Monday, March 24, 2008
My new book, Mortal Syntax, is out tomorrow.
It's a list of the 101 most-clobbered usage choices -- stuff grammar snobs pick on (think I feel badly, I could care less, so fun, like used for such as, etc.. For each item, I check my reference sources and determine whether the usage is really bad language choice or just a myth.
Thanks for indulging this shameless self-promotion and I'll be back from the dark to resume regular posts soon.
Wednesday, March 12, 2008
Usage note ... As a collective noun, variety, when preceded by a, is often treated as a plural: A variety of inexpensive goods are sold here. When preceded by the, it is usually treated as a singular: The variety of products is small.
In the American Heritage Dictionary at dictionary.com
n. a large shallow dish; a platter.
(I suspect a lot of Better Homes and Gardens types knew that definition of "charger." But as someone who grew up enjoying many a dinner straight out of the Doritos bag, this was a new one on me when I came across it in a story I was editing and just couldn't figure out how a platter of mashed potatoes could power a cellphone.)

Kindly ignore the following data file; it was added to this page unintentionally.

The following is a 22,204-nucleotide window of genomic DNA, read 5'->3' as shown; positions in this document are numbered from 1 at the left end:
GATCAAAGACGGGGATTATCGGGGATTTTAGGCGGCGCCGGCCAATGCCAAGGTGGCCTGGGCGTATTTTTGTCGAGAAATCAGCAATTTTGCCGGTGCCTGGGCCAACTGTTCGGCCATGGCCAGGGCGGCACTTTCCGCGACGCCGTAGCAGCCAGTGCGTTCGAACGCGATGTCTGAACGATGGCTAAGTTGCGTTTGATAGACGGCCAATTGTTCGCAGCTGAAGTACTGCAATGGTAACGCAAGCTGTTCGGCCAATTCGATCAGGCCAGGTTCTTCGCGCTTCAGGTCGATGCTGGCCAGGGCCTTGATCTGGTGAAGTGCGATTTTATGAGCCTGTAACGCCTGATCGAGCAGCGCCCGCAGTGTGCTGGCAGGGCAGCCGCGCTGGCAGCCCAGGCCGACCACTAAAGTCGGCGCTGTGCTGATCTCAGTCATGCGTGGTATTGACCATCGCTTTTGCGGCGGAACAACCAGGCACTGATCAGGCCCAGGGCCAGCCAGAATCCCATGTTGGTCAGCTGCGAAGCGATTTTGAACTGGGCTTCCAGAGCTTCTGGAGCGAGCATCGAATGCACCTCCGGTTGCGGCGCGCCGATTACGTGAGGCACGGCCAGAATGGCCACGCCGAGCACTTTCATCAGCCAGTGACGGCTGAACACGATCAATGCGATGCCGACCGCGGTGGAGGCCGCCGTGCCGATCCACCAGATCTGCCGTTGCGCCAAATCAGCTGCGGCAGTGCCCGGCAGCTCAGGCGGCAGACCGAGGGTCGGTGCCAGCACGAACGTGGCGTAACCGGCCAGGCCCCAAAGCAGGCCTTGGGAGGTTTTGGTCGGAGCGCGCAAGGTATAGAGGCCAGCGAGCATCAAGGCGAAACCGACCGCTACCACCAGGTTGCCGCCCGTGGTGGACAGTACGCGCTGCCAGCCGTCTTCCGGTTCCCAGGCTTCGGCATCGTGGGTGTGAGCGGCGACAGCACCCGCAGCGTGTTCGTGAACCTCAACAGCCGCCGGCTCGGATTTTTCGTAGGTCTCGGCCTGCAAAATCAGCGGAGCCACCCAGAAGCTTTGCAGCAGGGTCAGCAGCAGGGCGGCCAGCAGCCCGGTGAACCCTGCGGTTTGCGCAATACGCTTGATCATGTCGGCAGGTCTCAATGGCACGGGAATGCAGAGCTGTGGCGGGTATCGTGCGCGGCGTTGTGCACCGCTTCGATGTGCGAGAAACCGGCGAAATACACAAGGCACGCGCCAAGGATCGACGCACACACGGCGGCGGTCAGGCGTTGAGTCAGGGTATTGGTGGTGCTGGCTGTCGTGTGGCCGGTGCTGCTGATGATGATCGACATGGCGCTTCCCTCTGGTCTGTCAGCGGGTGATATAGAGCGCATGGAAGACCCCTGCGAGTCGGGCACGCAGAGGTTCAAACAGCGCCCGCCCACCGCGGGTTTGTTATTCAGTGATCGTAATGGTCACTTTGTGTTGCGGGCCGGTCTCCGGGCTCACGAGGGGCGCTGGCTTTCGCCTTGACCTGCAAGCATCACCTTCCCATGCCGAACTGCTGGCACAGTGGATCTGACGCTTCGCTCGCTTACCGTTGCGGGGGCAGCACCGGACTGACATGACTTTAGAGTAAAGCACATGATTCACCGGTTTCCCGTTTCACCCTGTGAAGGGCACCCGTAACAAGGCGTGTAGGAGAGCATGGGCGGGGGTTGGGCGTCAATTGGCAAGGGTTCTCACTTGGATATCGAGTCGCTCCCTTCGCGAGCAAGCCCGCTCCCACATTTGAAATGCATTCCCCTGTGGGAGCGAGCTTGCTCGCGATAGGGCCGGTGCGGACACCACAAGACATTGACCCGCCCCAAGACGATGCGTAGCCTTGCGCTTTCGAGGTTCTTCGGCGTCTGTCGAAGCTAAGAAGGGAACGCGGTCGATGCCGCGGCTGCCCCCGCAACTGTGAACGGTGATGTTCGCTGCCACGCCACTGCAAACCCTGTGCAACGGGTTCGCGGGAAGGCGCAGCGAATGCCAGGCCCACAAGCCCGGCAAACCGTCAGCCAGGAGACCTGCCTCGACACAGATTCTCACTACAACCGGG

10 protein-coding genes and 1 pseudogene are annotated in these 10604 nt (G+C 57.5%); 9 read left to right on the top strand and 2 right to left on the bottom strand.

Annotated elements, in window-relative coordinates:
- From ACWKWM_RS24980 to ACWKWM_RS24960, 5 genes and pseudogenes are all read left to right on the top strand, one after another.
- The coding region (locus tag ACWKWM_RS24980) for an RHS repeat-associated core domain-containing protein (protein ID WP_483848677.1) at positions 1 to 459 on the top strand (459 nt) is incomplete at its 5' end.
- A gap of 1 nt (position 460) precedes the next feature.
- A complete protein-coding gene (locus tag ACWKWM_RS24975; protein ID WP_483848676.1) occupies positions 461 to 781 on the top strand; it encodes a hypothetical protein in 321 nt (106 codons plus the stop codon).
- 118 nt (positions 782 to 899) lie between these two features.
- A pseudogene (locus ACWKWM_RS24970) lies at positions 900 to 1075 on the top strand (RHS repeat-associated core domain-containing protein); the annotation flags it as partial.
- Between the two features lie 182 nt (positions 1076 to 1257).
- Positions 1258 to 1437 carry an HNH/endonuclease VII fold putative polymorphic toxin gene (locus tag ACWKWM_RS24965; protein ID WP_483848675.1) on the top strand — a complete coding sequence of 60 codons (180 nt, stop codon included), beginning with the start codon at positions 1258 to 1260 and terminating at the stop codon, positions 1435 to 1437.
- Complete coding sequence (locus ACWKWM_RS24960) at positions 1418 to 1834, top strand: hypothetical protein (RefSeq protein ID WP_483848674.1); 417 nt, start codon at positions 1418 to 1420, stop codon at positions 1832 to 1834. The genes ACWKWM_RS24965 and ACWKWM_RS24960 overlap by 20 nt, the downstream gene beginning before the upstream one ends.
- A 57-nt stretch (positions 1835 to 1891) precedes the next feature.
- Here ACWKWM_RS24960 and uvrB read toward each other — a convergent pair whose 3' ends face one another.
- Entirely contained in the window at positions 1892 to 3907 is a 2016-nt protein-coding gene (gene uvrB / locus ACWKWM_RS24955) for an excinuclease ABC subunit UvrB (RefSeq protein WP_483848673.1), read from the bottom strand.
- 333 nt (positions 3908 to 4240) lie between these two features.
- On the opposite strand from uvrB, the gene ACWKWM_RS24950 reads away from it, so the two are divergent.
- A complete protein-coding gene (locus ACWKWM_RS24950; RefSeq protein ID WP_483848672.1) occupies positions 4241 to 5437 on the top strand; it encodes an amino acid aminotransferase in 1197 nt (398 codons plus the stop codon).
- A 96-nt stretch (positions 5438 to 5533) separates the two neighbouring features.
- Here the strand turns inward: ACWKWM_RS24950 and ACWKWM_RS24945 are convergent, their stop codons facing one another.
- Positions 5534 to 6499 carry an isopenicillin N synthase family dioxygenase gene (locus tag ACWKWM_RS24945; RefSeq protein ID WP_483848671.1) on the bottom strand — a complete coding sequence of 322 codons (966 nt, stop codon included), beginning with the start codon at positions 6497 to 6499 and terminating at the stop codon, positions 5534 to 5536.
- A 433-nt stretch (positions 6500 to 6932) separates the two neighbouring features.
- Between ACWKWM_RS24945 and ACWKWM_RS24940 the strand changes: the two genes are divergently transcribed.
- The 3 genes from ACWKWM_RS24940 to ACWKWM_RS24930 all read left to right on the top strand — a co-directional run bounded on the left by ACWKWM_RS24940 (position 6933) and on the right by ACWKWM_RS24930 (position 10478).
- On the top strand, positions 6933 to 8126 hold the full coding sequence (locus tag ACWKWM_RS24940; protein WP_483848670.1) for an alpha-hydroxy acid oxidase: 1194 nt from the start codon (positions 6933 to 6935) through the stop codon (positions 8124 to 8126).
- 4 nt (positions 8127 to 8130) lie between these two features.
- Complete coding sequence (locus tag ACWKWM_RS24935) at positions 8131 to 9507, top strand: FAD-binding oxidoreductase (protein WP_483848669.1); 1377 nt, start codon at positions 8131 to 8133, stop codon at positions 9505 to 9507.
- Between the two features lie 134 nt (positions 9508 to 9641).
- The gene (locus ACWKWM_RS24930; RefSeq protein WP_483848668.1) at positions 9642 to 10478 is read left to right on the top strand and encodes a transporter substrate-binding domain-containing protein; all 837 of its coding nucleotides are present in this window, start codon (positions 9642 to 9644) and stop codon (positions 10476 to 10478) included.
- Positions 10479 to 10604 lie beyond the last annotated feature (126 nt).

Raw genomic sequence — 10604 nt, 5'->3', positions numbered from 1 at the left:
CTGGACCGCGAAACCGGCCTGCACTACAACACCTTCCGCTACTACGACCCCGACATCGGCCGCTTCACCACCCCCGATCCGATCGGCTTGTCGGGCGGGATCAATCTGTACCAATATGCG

Monday, March 10, 2008
This well-known usage of "down with" appears in Webster's New World College Dictionary, curiously flush with exclamation points:
down with! overthrow! do away with!
Yet the online version of the American Heritage Dictionary also lists that other, hipper version of "down with":
Slang. Having knowledge of; aware; "He was not, I detected, 'down with the revolution'" (Clarence Page).
And urbandictionary.com reports the next phase of this term's evolution:
down wit dat: to be in agreement
And here we have yet another example of why native English speakers should go easy on anyone trying to learn this language: The protesters who were originally "down with!" sexism changed their minds and instead became "down with" sexism.
Thursday, March 6, 2008
camomile: n. (see chamomile) any plant of two genera (Anthemis and Matricarcia) of the composite family, with strong-smelling foliage; esp., a plant (A. nobilis) whose dried daislylike flower head are used as a medicine and in making tea. -- Webster's New World College Dictionary
chamomile: alt spelling of camomile. -- Webster's New World College Dictionary
Sunday, March 2, 2008
Buckley replied: "First mate. I have a mate. Her name is Pat." Source: Los Angeles Times Opinion, March 2, 2008
From the American Heritage Dictionary:
mate: 5. A deck officer on a merchant ship ranking next below the master.